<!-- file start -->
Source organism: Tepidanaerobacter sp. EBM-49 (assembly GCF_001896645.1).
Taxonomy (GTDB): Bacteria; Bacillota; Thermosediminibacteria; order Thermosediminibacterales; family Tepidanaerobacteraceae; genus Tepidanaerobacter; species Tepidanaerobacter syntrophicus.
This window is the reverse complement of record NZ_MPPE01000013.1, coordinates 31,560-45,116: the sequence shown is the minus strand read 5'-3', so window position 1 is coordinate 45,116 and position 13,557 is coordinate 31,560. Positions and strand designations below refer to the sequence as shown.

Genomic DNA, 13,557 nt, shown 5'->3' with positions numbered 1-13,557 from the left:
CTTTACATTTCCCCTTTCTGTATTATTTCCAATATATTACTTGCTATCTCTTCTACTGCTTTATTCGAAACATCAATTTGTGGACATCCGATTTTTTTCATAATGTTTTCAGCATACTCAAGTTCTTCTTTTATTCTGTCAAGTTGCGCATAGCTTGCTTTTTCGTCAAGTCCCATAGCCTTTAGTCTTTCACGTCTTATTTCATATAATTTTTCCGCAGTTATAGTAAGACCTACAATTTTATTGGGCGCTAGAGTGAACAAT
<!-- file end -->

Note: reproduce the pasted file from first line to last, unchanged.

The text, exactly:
Source organism: Tepidanaerobacter sp. EBM-49 (assembly GCF_001896645.1).
Taxonomy (GTDB): Bacteria; Bacillota; Thermosediminibacteria; order Thermosediminibacterales; family Tepidanaerobacteraceae; genus Tepidanaerobacter; species Tepidanaerobacter syntrophicus.
This window is the reverse complement of record NZ_MPPE01000013.1, coordinates 31,560-45,116: the sequence shown is the minus strand read 5'-3', so window position 1 is coordinate 45,116 and position 13,557 is coordinate 31,560. Positions and strand designations below refer to the sequence as shown.

Genomic DNA, 13,557 nt, shown 5'->3' with positions numbered 1-13,557 from the left:
CTTTACATTTCCCCTTTCTGTATTATTTCCAATATATTACTTGCTATCTCTTCTACTGCTTTATTCGAAACATCAATTTGTGGACATCCGATTTTTTTCATAATGTTTTCAGCATACTCAAGTTCTTCTTTTATTCTGTCAAGTTGCGCATAGCTTGCTTTTTCGTCAAGTCCCATAGCCTTTAGTCTTTCACGTCTTATTTCATATAATTTTTCCGCAGTTATAGTAAGACCTACAATTTTATTGGGCGCTAGAGTGAACAAT